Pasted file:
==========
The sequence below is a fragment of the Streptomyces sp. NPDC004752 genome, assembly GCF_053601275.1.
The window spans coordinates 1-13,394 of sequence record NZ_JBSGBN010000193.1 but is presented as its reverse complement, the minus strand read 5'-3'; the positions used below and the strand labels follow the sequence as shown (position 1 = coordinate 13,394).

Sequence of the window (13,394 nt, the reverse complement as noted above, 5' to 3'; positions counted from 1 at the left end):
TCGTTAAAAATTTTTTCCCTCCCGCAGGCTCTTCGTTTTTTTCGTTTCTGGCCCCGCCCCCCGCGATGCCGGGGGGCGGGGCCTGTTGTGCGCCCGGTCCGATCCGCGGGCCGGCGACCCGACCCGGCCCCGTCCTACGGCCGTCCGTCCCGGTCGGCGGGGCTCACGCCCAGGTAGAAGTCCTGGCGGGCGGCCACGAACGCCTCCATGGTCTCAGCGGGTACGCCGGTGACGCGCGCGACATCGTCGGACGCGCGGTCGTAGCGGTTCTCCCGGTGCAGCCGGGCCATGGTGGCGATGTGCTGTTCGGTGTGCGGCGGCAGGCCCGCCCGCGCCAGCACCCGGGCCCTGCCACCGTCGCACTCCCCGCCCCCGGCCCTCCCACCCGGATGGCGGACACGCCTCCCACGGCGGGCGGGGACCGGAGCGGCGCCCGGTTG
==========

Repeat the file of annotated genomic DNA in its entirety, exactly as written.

The sequence below is a fragment of the Streptomyces sp. NPDC004752 genome, assembly GCF_053601275.1.
The window spans coordinates 1-13,394 of sequence record NZ_JBSGBN010000193.1 but is presented as its reverse complement, the minus strand read 5'-3'; the positions used below and the strand labels follow the sequence as shown (position 1 = coordinate 13,394).

Sequence of the window (13,394 nt, the reverse complement as noted above, 5' to 3'; positions counted from 1 at the left end):
TCGTTAAAAATTTTTTCCCTCCCGCAGGCTCTTCGTTTTTTTCGTTTCTGGCCCCGCCCCCCGCGATGCCGGGGGGCGGGGCCTGTTGTGCGCCCGGTCCGATCCGCGGGCCGGCGACCCGACCCGGCCCCGTCCTACGGCCGTCCGTCCCGGTCGGCGGGGCTCACGCCCAGGTAGAAGTCCTGGCGGGCGGCCACGAACGCCTCCATGGTCTCAGCGGGTACGCCGGTGACGCGCGCGACATCGTCGGACGCGCGGTCGTAGCGGTTCTCCCGGTGCAGCCGGGCCATGGTGGCGATGTGCTGTTCGGTGTGCGGCGGCAGGCCCGCCCGCGCCAGCACCCGGGCCCTGCCACCGTCGCACTCCCCGCCCCCGGCCCTCCCACCCGGATGGCGGACACGCCTCCCACGGCGGGCGGGGACCGGAGCGGCGCCCGGTTG